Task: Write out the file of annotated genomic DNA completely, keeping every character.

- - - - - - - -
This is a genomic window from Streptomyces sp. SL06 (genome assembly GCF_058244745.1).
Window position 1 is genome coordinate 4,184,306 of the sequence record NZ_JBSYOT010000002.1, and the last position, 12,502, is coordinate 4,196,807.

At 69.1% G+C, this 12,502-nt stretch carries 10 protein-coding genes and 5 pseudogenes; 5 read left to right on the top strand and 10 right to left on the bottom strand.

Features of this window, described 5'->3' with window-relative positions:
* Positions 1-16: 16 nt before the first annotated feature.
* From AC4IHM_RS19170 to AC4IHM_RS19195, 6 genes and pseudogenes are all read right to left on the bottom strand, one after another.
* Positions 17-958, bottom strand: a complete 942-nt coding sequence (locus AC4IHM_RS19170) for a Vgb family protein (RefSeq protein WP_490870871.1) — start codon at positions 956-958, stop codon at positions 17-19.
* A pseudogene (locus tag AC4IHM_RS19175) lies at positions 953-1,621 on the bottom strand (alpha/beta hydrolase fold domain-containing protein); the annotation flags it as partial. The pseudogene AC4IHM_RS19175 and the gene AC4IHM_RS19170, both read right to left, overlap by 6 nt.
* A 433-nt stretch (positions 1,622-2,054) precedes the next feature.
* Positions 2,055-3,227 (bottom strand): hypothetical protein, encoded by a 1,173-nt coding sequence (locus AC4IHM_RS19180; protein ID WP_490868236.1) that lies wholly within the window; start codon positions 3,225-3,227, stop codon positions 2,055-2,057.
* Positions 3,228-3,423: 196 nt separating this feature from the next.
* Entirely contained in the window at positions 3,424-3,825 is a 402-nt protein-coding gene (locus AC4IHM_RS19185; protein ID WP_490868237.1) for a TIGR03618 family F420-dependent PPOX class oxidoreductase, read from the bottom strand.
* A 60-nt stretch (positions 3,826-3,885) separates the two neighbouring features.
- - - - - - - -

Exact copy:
This is a genomic window from Streptomyces sp. SL06 (genome assembly GCF_058244745.1).
Window position 1 is genome coordinate 4,184,306 of the sequence record NZ_JBSYOT010000002.1, and the last position, 12,502, is coordinate 4,196,807.

At 69.1% G+C, this 12,502-nt stretch carries 10 protein-coding genes and 5 pseudogenes; 5 read left to right on the top strand and 10 right to left on the bottom strand.

Features of this window, described 5'->3' with window-relative positions:
* Positions 1-16: 16 nt before the first annotated feature.
* From AC4IHM_RS19170 to AC4IHM_RS19195, 6 genes and pseudogenes are all read right to left on the bottom strand, one after another.
* Positions 17-958, bottom strand: a complete 942-nt coding sequence (locus AC4IHM_RS19170) for a Vgb family protein (RefSeq protein WP_490870871.1) — start codon at positions 956-958, stop codon at positions 17-19.
* A pseudogene (locus tag AC4IHM_RS19175) lies at positions 953-1,621 on the bottom strand (alpha/beta hydrolase fold domain-containing protein); the annotation flags it as partial. The pseudogene AC4IHM_RS19175 and the gene AC4IHM_RS19170, both read right to left, overlap by 6 nt.
* A 433-nt stretch (positions 1,622-2,054) precedes the next feature.
* Positions 2,055-3,227 (bottom strand): hypothetical protein, encoded by a 1,173-nt coding sequence (locus AC4IHM_RS19180; protein ID WP_490868236.1) that lies wholly within the window; start codon positions 3,225-3,227, stop codon positions 2,055-2,057.
* Positions 3,228-3,423: 196 nt separating this feature from the next.
* Entirely contained in the window at positions 3,424-3,825 is a 402-nt protein-coding gene (locus AC4IHM_RS19185; protein ID WP_490868237.1) for a TIGR03618 family F420-dependent PPOX class oxidoreductase, read from the bottom strand.
* A 60-nt stretch (positions 3,826-3,885) separates the two neighbouring features.